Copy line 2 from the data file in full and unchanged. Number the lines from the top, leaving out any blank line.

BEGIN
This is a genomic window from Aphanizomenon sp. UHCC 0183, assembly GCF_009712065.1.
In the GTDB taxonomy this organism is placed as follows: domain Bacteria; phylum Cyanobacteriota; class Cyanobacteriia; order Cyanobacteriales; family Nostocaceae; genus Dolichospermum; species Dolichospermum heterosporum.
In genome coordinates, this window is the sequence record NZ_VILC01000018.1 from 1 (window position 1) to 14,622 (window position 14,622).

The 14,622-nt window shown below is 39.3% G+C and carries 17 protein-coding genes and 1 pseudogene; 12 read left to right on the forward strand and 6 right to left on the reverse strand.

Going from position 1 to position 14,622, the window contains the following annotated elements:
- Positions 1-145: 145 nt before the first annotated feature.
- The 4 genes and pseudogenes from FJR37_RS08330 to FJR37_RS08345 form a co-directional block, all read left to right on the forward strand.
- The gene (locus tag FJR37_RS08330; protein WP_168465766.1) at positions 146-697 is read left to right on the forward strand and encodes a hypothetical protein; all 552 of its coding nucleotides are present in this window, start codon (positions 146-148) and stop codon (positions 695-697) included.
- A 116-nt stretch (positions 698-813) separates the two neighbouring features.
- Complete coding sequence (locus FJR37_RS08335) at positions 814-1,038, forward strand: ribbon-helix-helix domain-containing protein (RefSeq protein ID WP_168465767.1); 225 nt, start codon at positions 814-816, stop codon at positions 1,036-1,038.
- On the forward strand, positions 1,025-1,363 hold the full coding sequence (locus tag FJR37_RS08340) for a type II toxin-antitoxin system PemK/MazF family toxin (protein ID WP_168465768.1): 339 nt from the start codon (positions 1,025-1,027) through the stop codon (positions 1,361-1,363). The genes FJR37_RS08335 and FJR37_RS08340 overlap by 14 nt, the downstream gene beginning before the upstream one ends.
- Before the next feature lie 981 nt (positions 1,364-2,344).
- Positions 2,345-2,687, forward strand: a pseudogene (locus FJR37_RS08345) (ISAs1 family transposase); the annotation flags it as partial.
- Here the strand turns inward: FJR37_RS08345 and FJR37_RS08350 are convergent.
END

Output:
In the GTDB taxonomy this organism is placed as follows: domain Bacteria; phylum Cyanobacteriota; class Cyanobacteriia; order Cyanobacteriales; family Nostocaceae; genus Dolichospermum; species Dolichospermum heterosporum.